Bromine held up very well during the pandemic. And then, really, EVs and then part of that, the lithium market was accelerated through COVID because of, really, the European response to the COVID was really about clean energy and electric vehicles. So I think the portfolio effect is working for us. I mean we'd love for all three businesses to be striking on all cylinders.

But that's part of the portfolio. We think they're key businesses. They all fit into the sustainability angle that we're pushing. There's a sustainability piece for all three of those businesses, and that's kind of what ties them all together, and we like that portfolio.

And it's working because we -- when business is down, the other two are doing quite well, and that will probably cycle.

Ben Kallo -- Robert W. Baird -- Analyst

All right. Thank you.

Operator

And our next question coming from the line of Chris Kapsch with Loop Capital. Your line is open.

Chris Kapsch -- Loop Capital Markets -- Analyst

Yeah. Hi, good morning. So my question relates to lithium business in the industry and focused on your visibility more specifically. So the industry at this point is still pretty China-centric.

And in the materials space, China has been notoriously sort of double ordered or build excess inventories during periods of rising commodity prices. And on the flip side, as this industry has witnessed, the pain can be pretty acute when prices are coming in with destocking and the supply chain exacerbating the downward pricing pressures. Granted this lithium chemicals for the battery application are not as commodity-oriented as, say, copper or iron ore or something, but I'm just wondering if you could comment on the ability right now for the industry to build back inventories or safety stocks or buffer stocks? And maybe also speaking to your visibility, how is this changing along with the procurement strategies, which are migrating maybe away from cathode producers simply to cathode plus battery and in some cases, OEs. So just if you could speak to visibility on that, what the dynamic is currently and how you see that evolving.

Jerry Masters -- Chairman, President, and Chief Executive Officer

OK. So I mean, I guess, a bit about China. I'm not sure we have a ton more visibility, but there's not -- I mean we're fighting to keep up with demand. I think the industry is doing the same.

So I don't think they're building -- anybody's building inventory in this supply chain. Everyone -- and that probably goes from batteries to cathodes to materials as well. I mean from my perspective, we're not building inventories, we actually sold down inventories to take advantage or to satisfy demand in the first quarter. And I don't know, Eric, if you have any more visibility around that?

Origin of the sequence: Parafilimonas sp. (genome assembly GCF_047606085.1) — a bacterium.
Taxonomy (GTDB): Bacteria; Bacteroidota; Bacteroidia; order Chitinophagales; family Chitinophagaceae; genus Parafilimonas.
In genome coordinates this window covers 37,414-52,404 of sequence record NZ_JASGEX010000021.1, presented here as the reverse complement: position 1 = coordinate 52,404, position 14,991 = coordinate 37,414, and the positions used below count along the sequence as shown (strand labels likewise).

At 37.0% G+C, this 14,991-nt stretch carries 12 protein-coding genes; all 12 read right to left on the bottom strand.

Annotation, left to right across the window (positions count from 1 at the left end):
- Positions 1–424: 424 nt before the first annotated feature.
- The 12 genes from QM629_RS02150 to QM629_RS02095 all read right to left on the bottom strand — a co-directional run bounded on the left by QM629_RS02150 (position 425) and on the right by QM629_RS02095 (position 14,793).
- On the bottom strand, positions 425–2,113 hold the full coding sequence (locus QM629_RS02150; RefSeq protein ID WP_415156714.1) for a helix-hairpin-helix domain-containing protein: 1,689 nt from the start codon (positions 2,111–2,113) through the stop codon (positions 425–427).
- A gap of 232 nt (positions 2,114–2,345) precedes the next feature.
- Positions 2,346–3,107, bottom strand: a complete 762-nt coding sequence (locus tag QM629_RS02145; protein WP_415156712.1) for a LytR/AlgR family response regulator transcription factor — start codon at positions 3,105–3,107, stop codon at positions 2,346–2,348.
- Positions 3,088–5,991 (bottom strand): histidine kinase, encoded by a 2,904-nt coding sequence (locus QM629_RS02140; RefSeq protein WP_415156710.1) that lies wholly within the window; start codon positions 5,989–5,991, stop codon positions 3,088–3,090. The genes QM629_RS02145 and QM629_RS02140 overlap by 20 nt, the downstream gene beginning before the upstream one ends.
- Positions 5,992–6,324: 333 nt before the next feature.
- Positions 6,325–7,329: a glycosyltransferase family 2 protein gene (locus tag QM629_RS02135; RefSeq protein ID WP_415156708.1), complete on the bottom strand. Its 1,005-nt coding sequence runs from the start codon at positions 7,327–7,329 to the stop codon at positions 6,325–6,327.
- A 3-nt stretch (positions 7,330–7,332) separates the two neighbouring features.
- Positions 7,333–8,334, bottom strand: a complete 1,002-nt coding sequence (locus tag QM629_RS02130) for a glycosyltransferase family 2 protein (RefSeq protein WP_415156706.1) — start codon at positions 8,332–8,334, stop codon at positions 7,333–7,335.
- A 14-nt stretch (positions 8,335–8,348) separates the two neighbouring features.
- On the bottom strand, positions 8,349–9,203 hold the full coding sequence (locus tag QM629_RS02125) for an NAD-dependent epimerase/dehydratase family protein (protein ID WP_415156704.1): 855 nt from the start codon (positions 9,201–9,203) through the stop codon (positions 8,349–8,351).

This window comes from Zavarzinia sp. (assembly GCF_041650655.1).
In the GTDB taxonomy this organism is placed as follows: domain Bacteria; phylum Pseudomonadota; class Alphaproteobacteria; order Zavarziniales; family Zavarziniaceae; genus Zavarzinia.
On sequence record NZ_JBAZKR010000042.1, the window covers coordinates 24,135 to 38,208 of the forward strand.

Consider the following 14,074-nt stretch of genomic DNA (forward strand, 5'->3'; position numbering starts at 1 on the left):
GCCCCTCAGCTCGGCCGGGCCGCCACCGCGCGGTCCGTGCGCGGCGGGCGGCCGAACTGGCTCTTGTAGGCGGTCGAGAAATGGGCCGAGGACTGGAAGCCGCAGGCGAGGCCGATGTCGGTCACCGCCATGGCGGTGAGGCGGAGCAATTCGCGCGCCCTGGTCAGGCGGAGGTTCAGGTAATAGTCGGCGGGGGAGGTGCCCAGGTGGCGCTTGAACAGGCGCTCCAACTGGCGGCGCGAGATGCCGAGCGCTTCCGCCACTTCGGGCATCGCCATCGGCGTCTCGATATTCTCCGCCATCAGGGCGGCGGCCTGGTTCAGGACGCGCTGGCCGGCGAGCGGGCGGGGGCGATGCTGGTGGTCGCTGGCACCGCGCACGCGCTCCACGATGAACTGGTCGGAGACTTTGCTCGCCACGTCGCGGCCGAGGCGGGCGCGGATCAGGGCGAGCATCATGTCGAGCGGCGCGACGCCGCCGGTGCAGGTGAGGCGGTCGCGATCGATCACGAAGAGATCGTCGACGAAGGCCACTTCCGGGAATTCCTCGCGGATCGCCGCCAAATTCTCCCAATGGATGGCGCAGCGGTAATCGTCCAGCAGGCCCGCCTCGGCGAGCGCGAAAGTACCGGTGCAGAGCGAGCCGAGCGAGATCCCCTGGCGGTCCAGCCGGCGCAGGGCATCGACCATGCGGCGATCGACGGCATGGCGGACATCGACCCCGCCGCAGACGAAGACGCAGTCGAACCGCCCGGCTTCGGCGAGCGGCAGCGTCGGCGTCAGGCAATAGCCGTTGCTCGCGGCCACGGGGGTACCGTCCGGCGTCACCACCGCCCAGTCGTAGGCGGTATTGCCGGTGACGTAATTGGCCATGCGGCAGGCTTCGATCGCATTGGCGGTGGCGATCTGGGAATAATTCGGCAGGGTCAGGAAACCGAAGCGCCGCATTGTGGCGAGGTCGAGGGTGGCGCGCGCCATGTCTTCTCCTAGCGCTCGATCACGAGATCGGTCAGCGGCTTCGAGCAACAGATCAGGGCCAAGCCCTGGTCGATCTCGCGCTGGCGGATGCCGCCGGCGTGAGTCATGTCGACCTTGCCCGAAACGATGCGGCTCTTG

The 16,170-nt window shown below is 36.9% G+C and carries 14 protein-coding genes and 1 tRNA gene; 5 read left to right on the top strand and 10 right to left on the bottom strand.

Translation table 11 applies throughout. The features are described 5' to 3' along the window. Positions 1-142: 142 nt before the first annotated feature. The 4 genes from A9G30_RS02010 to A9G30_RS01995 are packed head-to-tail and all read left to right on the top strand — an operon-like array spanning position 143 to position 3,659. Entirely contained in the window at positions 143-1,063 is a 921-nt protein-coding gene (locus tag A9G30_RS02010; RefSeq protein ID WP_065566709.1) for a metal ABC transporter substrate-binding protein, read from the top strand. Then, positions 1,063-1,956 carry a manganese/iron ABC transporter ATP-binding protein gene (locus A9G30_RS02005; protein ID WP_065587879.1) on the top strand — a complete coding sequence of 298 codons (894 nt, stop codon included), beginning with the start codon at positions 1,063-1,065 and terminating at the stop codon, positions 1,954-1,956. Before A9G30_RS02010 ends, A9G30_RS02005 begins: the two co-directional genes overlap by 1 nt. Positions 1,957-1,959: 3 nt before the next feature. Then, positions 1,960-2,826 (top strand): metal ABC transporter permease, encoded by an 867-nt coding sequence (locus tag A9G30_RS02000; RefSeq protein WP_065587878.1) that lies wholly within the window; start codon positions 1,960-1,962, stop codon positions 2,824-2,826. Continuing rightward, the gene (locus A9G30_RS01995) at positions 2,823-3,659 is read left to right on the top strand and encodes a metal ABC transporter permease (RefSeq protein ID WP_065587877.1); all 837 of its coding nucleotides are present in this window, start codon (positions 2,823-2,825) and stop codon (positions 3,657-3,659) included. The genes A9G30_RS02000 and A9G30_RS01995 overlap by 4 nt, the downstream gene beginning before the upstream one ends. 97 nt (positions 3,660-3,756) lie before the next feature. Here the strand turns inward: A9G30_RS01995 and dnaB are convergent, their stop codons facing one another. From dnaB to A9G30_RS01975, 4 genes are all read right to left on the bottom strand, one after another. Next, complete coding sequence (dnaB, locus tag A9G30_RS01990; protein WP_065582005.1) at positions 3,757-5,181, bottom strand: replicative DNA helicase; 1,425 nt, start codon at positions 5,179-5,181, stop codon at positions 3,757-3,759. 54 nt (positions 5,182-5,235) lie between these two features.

Eric Norris -- President, Lithium

No. I mean the industry is tight. I can -- up and down, not just in China, around the world, and it's a consequence, in some regards, of just how bad it got last year from a value standpoint. A lot of capacity went out of the market, a lot of projects slowed down.

So it's going to take a while to catch up and yet demand is accelerating. So it's -- we don't see a let up in the situation, which is one reason why we won't give a specific number. We see price rising going forward for the foreseeable future. China is still very important to the industry.

If there's a delay anywhere in building out capacity downstream for batteries, it's outside of China. So Asia continues to be an important point going forward, which certainly in the near term, suits where we're bringing on capacity. So we're very optimistic about being able to place that capacity we're bringing on next year.

Jerry Masters -- Chairman, President, and Chief Executive Officer

And I would just say one thing that's a little different than some of the other industries that, kind of mining industries, iron ore, ferrous materials, I mean, we are integrated into the resource and into the conversion as well. So we -- and that's not all China. That's -- the resources are really not in China. A lot of the conversion capacity and the customer demand today is in China.

But it's -- and we spent a lot of effort making sure we have a diverse resource base from a resource standpoint and also from a conversion specific. So we're not too heavy in China. It's why you see us building in Western Australia, and we're doing conversion capacity in Chile as well. So we focus on that diversification from a resource standpoint and from a conversion basis as well.

And in some cases, it's more expensive for us to do that, but we think it's important.

Chris Kapsch -- Loop Capital Markets -- Analyst

Thanks for the insights. Appreciate it.

Operator

And I'm not showing any further questions at this time. I would now like to turn the call back over to Mr. Kent Masters for closing remarks.

Jerry Masters -- Chairman, President, and Chief Executive Officer

OK. Thank you, Olivia. And again, thank you all for joining us today. All the efforts and opportunities we discussed today require execution, and we have the capabilities, the resources and most importantly, the people to execute on our strategy.

We expect to achieve accelerated growth with lower capital intensity, which should enable us to achieve higher returns. We will continue to work on our sustainability throughout the value chain, not only within Albemarle's operations but by continuing to support our customers. Thank you, and we look forward to speaking to you on our next call.

Operator

[Operator signoff]

Duration: 60 minutes

Call participants:

Meredith Bandy -- Vice President of Investor Relations and Sustainability

Jerry Masters -- Chairman, President, and Chief Executive Officer

Scott Tozier -- Chief Financial Officer

David Deckelbaum -- Cowen and Company -- Analyst

Eric Norris -- President, Lithium

Robin Fiedler -- BMO Capital Markets -- Analyst

David Begleiter -- Deutsche Bank -- Analyst

Jeff Zekauskas -- J.P. Morgan -- Analyst

Joe Beninati -- Oppenheimer & Company -- Analyst

Unknown speaker

Netha Johnson -- President, Bromine Specialties

Matthew DeYoe -- Bank of America Merrill Lynch -- Analyst

Raphael Crawford -- President, Catalysts

Arun Viswanathan -- RBC Capital Markets -- Analyst

Paul Staudinger -- KeyBanc Capital Markets -- Analyst

Matt Skowronski -- UBS -- Analyst

Ben Kallo -- Robert W. Baird -- Analyst

Chris Kapsch -- Loop Capital Markets -- Analyst